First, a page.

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comment:10 Changed 13 years ago by
Reviewers: | → Andrey Novoseltsev |
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It probably makes sense to return CPRFanoToricVariety
objects for those varieties that fall into this class, it will be also useful for writing more examples and tests for them. This will make this ticket to depend on #8989, but that one is pretty much settled already anyway.
If you are OK with this dependence, I don't mind making necessary changes here myself.
comment:11 Changed 13 years ago by
Description: | modified (diff) |
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Status: | needs_review → needs_work |
Agree! I'll make the changes later today.
comment:12 Changed 13 years ago by
Description: | modified (diff) |
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One potential drawback to be aware of: for CPR-Fano toric varieties rays will have to be given as indices of points of the corresponding lattice polytope with vertices in front. You do have control over the order of vertices, but points are listed in the way in which PALP returns them. Of course, it matters only for (partially) resolved varieties, when you do need to have rays corresponding to points.
comment:13 Changed 13 years ago by
Status: | needs_work → needs_review |
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Here is the new patch. The _make_CPRFanoToricVariety
method renumber the cones to refer to point indices.
comment:14 Changed 13 years ago by
- I don't think that
coordinate_points=ray2point.values()
does what you want - the order of elements in the dictionary is unpredictable. I think thatray2point = dict([ (i, points.index(r)) for i,r in enumerate(rays)])
should be replaced withray2point = [points.index(r) for r in rays]
- Is there any reason why coordinate names are given in constructor functions? It seems to me that they would look better next to the rays in the data block.
comment:15 Changed 13 years ago by
Thanks, good catch... I was somehow under the impression that the dict sorts by keys. In any case, your solution is cleaner.
My reason for splitting off the ray/cones data into a separate structure was that one could use it to reverse lookup a toric variety. The first step would be to check the "combinatorial" isomorphism of the cones, and only later the slower "lattice" isomorphism of the fan. For the coordinate names, on the other hand, we don't need a fast way to list them all, so that data can just stay in the individual methods.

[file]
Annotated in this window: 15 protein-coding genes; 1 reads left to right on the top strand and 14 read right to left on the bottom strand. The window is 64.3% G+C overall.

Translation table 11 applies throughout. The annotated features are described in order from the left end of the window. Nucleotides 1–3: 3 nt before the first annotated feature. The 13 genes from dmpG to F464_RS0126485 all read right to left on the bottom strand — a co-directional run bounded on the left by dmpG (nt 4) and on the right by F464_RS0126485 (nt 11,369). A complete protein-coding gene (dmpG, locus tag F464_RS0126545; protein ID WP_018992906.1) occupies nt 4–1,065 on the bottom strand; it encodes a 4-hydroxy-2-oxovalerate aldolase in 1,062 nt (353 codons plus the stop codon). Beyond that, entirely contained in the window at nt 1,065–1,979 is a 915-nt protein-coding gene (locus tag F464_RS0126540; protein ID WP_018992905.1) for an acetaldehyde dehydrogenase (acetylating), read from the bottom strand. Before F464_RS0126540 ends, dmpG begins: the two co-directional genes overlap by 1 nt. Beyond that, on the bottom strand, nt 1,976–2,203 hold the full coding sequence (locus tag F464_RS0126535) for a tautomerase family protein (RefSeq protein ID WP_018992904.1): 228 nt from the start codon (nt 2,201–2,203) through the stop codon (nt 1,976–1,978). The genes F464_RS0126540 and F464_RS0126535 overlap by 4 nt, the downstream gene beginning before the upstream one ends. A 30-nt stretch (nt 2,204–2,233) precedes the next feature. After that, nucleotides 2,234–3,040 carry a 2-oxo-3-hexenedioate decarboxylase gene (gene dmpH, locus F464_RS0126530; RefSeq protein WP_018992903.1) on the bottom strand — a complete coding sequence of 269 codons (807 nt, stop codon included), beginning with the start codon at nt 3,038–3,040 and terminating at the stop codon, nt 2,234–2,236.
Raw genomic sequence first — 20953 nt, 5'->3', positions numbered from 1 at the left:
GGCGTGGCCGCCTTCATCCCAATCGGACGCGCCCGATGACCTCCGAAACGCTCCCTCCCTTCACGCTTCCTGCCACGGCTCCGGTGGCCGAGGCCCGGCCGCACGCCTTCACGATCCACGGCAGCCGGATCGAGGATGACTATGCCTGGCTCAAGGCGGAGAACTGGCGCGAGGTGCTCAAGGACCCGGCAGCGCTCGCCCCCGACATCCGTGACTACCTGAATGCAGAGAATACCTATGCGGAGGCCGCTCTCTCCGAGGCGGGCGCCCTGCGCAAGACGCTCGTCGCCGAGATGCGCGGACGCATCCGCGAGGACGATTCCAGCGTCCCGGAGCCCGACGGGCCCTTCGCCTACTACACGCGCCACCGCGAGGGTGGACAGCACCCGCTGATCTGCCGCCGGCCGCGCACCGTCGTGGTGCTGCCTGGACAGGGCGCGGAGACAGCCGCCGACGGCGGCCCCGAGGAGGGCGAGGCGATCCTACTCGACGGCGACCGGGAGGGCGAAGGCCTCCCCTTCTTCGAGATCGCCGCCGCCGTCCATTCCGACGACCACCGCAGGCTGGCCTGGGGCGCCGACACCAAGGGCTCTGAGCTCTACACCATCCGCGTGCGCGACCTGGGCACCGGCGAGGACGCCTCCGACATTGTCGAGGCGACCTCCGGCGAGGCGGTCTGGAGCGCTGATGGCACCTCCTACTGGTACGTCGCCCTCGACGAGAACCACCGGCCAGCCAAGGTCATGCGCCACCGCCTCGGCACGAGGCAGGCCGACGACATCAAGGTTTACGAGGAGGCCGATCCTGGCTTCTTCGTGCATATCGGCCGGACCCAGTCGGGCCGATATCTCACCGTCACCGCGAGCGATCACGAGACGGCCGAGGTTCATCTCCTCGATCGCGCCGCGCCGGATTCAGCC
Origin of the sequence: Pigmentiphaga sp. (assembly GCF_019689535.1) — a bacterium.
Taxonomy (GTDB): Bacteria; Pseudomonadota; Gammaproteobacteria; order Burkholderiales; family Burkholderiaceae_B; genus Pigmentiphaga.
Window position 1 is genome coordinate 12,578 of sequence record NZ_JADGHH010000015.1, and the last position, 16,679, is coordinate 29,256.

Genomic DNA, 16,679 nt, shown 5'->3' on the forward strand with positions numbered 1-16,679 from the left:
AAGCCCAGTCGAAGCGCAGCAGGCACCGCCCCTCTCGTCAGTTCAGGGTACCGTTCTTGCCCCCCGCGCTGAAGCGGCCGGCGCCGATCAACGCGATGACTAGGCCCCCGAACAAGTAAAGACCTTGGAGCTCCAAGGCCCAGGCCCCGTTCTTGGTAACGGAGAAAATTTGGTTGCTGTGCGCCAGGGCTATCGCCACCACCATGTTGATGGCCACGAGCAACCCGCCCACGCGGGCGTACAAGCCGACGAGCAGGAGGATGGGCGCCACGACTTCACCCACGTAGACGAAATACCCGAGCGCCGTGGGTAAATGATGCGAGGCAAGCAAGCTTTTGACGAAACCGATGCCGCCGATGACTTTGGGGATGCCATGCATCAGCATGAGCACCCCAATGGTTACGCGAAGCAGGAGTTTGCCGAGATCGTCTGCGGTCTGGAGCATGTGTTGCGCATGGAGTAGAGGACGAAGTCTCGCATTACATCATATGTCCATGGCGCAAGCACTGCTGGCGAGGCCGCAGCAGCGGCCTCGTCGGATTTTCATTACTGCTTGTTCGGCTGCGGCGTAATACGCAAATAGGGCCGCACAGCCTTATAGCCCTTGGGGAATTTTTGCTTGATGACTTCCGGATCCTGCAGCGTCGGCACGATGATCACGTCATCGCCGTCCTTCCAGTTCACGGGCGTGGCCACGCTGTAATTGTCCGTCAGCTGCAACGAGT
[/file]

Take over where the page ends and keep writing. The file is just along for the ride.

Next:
comment:16 Changed 13 years ago by
Refreshed patch to work correctly with the final version of the CPRFanoToricVarieties
patch.
comment:17 Changed 13 years ago by
1) Can we replace C with A whenever it refers to complex numbers, e.g. C2
===> A2
with documentation "Return the affine plane \mathbb{A}^2
as a toric variety. ..."? I know that usually one thinks of complex numbers in toric geometry (I do it always), but the default field is the rational one and I think it would be better to have "neutral" names. Note that there is already no reference to the base field in all projective spaces, which is good, I think.
2) I think the module looks better in the documentation if its description on the first line is "Library of toric varieties" without "a". Although I can't really judge how bad it is from the English point of view not to have an article ;-)
3) In general the module docstring should include more information according to http://sagemath.org/doc/developer/conventions.html#headings-of-sage-library-code-files At the very least you should add yourself as the initial author, some description of how it works also can be nice.
4) Unfortunately, it is not very consistent in Sage, but I try to follow http://www.python.org/dev/peps/pep-0257/ cited in the beginning of http://sagemath.org/doc/developer/conventions.html#python-coding-conventions in the part of having a single line "command type" description in the beginning of docstrings, i.e. in most cases "Return ..." In many cases Sage uses "Returns ..." and the example in Developer's Guide is even worse: "This function returns ..." I definitely do not require you to follow the style I have chosen, but it can be nice if you follow it anyway for consistency purposes ;-)
5) Following Developer's Guide, the input block of Cube_deformation
should look like
INPUT: - ``k`` -- integer. The case ``k=0`` is :meth:`Cube_face_fan`.
6) I think it will be good for cross-linking compiled documentation if all functions have one of these output blocks (in addition to the more mathematical description of the output which they already have):
OUTPUT: - :class:`toric variety <sage.schemes.generic.toric_variety.ToricVariety_field>`. OUTPUT: - :class:`CPR-Fano toric variety <sage.schemes.generic.fano_toric_variety.CPRFanoToricVariety_field>`.
7) I think it will be good if all examples displayed rays and names of coordinates, like
sage: Conifold = toric_varieties.Conifold() sage: Conifold 3-d affine toric variety sage: Conifold.fan().ray_matrix() [0 0 1 1] [0 1 0 1] [1 1 1 1] sage: Conifold.gens() (u, x, y, v)
It will make the compiled documentation more informative.
8) check=self._check
should be passed to constructors of toric varieties as well. Once we are confident that the rest of the code is correct and set self._check=False
by default, my hope is that there will be no "# long time" comments in this module.
9) sage -coverage
shows doctests of private functions as possibly wrong, there should be a comment "# indirect doctest" in their examples.
10) It also shows TestSuite